We will remember Menton for those buildings where the frame around the door and window shutters looked real from a distance until you take a closer look and find out that they were drawn (painted).

Monte Carlo/Monaco

In front of the world famous Monte Carlo Casino
Expensive cars in front of the Monte Carlo Casino

A visit to the French Riviera would not be complete without standing in front of the world famous Monte Carlo Casino in Monaco.  This independent French territory is built on the side of a mountain.  You cannot escape walking uphill or downhill here so just be prepared.  Fortunately, there is a public elevator to reach the city from the train station.  The train station was dug up under the mountain.  However, the elevators require some detective work to find.

If you get off the train headed to Niece, head on over to the escalator that takes you to the railroad track pedestrian overpass.  Continue straight on the overpass until you hit the glass doors.  You will find a door to your left.  Past this door are the elevators.  You have to select the highest floor to get to the city’s street level.  Monte Carlo is about a 15 minute walk once you exit the elevators..   


Blue water of the Mediterranean Sea behind the
I Love Nice sign
The city comes to life in the evening

All we can say is that Nice is a “cool” city.  The main street is lined with shops and restaurants. It is very lively at night with a lot of people out and about.  It also has a beach. The water here is probably the bluest we saw in the French Riviera.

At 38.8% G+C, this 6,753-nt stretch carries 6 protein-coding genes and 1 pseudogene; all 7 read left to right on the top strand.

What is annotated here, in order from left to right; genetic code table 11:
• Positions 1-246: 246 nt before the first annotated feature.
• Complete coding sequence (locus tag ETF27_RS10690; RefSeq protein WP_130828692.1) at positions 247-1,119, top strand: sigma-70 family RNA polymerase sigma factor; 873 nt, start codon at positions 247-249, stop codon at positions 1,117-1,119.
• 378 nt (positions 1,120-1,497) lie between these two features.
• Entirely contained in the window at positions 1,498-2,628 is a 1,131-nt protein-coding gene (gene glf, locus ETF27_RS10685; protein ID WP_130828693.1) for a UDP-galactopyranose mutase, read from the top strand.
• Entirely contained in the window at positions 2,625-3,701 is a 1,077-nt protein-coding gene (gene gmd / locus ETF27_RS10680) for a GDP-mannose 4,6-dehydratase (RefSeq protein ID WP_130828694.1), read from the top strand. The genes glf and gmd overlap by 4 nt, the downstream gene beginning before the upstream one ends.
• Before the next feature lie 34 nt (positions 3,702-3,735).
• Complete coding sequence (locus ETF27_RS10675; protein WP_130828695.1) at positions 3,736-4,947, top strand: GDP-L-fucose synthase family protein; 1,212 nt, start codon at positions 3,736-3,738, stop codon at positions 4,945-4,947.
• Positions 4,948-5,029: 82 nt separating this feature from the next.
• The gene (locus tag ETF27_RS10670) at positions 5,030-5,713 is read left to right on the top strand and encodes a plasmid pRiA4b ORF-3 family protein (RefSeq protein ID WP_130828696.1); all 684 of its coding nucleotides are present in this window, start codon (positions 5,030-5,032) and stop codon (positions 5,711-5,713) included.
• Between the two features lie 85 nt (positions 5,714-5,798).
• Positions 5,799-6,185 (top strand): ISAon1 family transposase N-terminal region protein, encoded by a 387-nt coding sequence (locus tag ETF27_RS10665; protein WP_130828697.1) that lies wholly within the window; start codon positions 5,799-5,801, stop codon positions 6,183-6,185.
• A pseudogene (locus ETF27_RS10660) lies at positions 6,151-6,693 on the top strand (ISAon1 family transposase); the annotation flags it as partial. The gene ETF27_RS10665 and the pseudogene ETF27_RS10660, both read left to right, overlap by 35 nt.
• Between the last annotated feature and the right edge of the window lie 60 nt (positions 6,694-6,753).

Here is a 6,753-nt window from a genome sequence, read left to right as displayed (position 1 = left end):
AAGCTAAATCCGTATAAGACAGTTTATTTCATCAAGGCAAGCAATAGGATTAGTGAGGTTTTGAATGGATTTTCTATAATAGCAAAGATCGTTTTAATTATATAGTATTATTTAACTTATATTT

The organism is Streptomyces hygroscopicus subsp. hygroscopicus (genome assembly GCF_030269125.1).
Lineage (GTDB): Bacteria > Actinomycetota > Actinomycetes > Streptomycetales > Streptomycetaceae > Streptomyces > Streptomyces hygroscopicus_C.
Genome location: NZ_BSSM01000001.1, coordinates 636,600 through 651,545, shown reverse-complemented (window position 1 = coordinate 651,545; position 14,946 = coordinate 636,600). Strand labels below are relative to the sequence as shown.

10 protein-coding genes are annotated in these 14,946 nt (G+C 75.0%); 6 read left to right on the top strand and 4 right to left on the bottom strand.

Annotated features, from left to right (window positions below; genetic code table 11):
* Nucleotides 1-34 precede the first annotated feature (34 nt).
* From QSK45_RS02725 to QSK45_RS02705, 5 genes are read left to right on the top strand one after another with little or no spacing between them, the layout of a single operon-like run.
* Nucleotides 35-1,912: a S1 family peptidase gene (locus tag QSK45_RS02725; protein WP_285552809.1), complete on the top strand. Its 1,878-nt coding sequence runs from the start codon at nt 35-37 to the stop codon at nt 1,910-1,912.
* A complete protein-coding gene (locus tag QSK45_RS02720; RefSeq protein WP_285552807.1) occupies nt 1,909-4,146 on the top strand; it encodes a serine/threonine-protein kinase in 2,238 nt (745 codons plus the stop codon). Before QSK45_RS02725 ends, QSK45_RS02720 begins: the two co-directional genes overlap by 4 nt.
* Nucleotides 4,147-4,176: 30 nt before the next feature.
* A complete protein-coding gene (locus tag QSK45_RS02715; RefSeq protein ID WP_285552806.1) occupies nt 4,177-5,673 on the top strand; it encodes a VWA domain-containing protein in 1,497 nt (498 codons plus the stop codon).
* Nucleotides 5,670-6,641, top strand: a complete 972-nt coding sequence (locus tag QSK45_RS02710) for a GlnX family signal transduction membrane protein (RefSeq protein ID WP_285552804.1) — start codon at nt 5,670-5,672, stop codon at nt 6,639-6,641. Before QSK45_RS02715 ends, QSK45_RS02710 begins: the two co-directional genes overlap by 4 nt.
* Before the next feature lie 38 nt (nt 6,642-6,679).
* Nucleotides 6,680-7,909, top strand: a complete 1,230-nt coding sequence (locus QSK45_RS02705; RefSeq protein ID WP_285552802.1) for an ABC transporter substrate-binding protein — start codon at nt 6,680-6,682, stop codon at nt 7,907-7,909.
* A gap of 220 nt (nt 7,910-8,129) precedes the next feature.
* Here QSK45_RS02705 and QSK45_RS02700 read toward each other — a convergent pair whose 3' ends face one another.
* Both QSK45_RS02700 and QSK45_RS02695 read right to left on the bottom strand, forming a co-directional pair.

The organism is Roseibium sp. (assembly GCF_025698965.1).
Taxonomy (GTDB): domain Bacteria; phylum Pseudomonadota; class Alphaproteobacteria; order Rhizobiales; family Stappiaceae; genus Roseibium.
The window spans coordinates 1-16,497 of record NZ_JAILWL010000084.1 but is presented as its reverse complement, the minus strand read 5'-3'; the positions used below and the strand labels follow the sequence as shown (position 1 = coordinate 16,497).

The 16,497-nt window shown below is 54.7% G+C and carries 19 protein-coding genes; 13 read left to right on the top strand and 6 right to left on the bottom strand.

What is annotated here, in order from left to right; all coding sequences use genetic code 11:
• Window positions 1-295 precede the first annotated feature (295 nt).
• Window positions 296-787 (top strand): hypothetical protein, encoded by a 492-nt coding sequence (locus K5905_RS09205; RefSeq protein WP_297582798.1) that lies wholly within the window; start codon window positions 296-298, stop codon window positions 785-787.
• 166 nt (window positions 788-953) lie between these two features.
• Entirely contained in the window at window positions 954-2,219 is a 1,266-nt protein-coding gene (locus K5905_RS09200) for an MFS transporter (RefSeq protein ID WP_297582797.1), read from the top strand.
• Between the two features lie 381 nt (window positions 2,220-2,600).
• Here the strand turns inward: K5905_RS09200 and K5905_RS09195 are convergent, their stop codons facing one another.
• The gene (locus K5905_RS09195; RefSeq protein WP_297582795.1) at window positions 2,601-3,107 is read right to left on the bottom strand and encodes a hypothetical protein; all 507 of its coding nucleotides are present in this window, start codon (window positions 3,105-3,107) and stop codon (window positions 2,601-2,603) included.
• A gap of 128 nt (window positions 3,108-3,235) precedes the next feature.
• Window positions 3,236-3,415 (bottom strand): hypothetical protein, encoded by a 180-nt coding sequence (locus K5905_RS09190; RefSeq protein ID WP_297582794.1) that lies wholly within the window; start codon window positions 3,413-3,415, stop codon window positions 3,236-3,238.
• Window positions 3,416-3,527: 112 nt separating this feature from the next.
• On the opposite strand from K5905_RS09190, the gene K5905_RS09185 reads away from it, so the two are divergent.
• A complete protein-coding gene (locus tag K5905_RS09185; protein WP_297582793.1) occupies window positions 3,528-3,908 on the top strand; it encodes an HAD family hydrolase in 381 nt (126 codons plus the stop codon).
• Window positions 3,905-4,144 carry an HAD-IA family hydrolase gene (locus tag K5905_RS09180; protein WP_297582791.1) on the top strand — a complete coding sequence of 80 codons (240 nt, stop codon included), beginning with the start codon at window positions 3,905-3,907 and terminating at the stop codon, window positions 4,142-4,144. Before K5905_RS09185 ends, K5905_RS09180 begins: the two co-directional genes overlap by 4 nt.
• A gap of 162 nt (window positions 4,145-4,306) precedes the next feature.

One cool place to have your picture taken is the “I Love # Nice” sign.  The sign is located at the beach viewing area. To find the sign, just walk eastward on the beach promenade and you would not miss it.  

Not far from the sign is the Coline du Chateau which is a historic park with views.  You do need to tackle stairs to reach the park.  The northern part of the park contains the Cimetiere du Chateau.  It is a historic cemetery with sprinkling of sculptures and statues here and there.


One of the many alleys with pastel colored buildings in Villaranche-Sur-Mer
Pastel colored chapel at Villafranche-Sur-Mer

A nice coastal village with pastel colored buildings.  There are lots of restaurants that line the road by the sea.  It just makes you want to sit down,  eat and/or drink and look at the azure water, the people walking by or the sailboats bobbing up and down the marina.

There are narrow alleyways with some shops and restaurants too.  There is also a swimming beach but the waves were a little high during our visit.  Still, there were people in the water.

Weather in mid October

The weather was between comfortable and warm during the day and cool at night and early morning.  Comfortable to us was wearing one layer of clothing while being under the sun.  At mid-day, the sun would make us feel warm on a clear day such that we found ourselves seeking shade for relief,

In the evenings or during cloudy and windy days, we found ourselves donning a second layer such as a long sleeve shirt to a light jacket.  A hat and a pair of sunglasses was essential also.

It rained once during the time we were there.